Prep basketball: Rainier Beach's David Crisp familiar with state environment

Rainier Beach guard already has 1 title – a 2A crown with Clover Park

Staff writerMarch 6, 2014 


Rainier Beach point guard David Crisp is no stranger to state basketball tournaments -- he and cousin Ahmaad Rorie helped lead the Clover Park Warriors to the Class 2A state title as freshmen in 2011. Crisp, who has committed to play at Washington in 2015, hopes he can add a 3A championship with the Vikings.

PETER HALEY — Staff photographer Buy Photo

This time of year, the spirits really start to pick up along Rainier Avenue in Seattle.

It is state high school basketball championship week, and Rainier Beach High School has won its fair share of Class 3A titles over the years.

If you need a reminder of just how many, start by looking at the stain-marked rounded roof over the school’s gymnasium. It counts.

“1988 ... 1998 ... 2002 ... 2003.”

The list of 3A titles stops there, almost as if all the paint in the Rainier Valley ran out so the list could not be completed (for the record, the Vikings have seven of them).

Inside, a blend of championship-winning veterans and optimistic first-timers fill Crawford Court for a day of practice.

Point guard David Crisp arrives after the others. A sixth-period test ran late. He hurries over to the side to quickly shed his street clothes, and slips on a practice jersey, basketball shorts and sneakers.

Crisp looks calm for a first-year Vikings starter, almost like he has been through all of this before.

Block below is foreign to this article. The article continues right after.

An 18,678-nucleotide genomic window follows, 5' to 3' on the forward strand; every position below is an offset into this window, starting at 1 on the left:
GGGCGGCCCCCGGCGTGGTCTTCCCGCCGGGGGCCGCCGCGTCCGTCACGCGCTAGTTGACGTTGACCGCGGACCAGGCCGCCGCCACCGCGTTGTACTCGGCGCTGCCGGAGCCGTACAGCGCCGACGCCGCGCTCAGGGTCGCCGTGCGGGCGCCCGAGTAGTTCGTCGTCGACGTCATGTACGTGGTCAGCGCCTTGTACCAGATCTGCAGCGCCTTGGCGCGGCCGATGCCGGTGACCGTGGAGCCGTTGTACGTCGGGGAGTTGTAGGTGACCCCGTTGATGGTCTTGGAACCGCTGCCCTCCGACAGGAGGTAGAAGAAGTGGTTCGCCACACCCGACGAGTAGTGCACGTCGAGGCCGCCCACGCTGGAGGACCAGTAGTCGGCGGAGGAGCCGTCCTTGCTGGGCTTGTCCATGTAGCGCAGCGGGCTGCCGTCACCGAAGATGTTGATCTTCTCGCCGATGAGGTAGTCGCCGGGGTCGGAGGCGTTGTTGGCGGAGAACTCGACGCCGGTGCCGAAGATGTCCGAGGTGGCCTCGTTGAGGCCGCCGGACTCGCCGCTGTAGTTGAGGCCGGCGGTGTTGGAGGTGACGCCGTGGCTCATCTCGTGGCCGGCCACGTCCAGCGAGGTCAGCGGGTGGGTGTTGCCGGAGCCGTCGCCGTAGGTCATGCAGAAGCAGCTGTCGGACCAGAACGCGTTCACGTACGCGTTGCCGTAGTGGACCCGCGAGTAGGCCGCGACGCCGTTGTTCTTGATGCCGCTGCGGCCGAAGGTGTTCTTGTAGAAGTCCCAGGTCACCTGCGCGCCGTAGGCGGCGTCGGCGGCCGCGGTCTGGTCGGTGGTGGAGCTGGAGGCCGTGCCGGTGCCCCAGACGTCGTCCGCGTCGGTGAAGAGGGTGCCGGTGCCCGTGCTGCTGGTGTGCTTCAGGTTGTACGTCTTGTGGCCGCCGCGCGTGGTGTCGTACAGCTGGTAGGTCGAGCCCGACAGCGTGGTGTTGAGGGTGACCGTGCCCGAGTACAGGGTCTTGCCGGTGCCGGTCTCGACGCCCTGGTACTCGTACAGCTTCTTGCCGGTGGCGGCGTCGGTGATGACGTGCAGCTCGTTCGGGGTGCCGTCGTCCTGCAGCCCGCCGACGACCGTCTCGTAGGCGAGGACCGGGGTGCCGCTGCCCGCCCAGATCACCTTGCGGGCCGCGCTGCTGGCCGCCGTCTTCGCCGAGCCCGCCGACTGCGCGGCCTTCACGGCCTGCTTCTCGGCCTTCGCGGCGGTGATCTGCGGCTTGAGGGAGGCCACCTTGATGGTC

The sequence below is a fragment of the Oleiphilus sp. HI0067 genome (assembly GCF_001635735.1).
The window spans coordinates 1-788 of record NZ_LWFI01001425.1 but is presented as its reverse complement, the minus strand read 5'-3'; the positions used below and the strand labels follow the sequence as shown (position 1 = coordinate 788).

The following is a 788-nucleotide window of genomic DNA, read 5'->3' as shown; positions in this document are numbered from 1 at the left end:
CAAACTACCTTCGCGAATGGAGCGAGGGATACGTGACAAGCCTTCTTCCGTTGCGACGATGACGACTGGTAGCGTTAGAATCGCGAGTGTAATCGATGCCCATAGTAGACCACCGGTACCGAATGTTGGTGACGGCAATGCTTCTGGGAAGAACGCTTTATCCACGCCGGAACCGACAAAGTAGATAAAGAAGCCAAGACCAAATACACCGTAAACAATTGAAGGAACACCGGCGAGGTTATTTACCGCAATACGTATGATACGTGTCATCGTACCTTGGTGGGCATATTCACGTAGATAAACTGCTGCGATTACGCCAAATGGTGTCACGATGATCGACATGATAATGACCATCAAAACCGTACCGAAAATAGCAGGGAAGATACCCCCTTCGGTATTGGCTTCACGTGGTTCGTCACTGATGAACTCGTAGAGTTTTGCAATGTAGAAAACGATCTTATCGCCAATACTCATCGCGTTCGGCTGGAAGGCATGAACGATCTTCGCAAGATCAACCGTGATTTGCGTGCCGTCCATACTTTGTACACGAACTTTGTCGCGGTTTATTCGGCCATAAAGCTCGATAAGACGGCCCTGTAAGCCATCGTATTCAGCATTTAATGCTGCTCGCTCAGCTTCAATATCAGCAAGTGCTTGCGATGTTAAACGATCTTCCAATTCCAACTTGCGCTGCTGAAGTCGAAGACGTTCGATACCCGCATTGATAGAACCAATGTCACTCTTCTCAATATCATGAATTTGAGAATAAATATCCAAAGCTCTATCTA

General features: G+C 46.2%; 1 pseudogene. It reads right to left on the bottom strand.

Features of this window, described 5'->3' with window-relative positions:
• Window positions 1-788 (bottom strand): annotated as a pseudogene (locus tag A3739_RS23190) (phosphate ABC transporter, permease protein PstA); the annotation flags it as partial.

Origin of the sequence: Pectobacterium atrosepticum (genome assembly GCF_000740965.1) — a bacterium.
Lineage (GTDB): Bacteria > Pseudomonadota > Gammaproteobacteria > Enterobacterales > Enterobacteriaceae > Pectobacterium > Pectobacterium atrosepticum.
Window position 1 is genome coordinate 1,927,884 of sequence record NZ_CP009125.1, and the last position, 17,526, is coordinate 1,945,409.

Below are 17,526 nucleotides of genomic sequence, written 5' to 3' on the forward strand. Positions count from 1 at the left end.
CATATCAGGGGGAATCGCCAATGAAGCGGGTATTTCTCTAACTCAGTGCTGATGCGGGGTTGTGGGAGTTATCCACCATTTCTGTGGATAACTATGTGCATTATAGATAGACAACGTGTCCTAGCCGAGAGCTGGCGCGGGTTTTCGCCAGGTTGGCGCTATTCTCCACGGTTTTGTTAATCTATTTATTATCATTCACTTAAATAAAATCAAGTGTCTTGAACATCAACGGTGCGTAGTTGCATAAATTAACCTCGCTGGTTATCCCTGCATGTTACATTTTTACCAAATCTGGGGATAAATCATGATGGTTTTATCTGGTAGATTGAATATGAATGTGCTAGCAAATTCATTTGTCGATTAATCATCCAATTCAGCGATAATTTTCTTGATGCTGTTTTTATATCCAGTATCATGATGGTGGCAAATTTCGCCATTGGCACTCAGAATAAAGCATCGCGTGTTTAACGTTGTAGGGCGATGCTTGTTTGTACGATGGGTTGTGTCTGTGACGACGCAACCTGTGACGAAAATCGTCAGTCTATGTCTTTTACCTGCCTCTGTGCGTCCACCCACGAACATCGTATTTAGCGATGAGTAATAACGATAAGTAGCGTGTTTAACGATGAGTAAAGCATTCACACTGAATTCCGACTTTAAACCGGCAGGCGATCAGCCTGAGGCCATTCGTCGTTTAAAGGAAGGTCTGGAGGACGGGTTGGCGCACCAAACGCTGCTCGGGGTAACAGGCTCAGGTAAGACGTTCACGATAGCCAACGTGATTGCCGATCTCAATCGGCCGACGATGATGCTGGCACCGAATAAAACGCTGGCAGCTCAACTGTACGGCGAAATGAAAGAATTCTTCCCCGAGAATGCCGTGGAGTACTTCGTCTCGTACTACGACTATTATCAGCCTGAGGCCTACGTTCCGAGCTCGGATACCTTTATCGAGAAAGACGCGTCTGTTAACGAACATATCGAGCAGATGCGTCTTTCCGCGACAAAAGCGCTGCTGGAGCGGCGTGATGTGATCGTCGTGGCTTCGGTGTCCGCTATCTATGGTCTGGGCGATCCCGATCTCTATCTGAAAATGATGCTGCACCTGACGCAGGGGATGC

He has — at Clover Park High School.

While it seems like decades ago, it was 2011 when Crisp and cousin Ahmaad Rorie played for the Warriors when they captured the Class 2A title in Yakima.

After three seasons, Crisp transferred to Rainier Beach over the summer. Oddly enough, this week gives the 6-foot-1 standout the opportunity to finish his career in his hometown as the Vikings open the 3A state tournament against Shadle Park on Thursday at the Tacoma Dome — something that never would have taken place if he stayed at Clover Park.

“I loved playing in the SunDome (in Yakima), but I’ve always dreamed of the feeling of what it would be like to play in the Tacoma Dome,” Crisp said. “It is such a blessing to be able to finish my career off there.”

He’d like it to end the way it began.

In 2011, it all came together so quickly. Crisp and Rorie were high-profile ninth-graders from the Amateur Athletic Union circuit — supreme playmakers — but the team was led by senior Tana Pritchard, now a football player at Washington State University, and longtime coach Mel Ninnis.

In the 2A title game, Clover Park defeated Squalicum, 69-54, for its first state championship.

“We weren’t both expected to be starting, but we played real good in the summer league,” Rorie said. “Tana was a real good leader and put a lot of confidence in us.

“I remember winning, and the first thing we did was run on the court and hug each other. We both celebrated.”

That would be their high point together. The next year, the Warriors were upset by Lindbergh in the state quarterfinals. Months later, Rorie decided to leave and transfer to Lincoln, leaving Crisp behind.

“I understood, but at first I was a little bit hurt,” Crisp said. “I wanted to go with him.”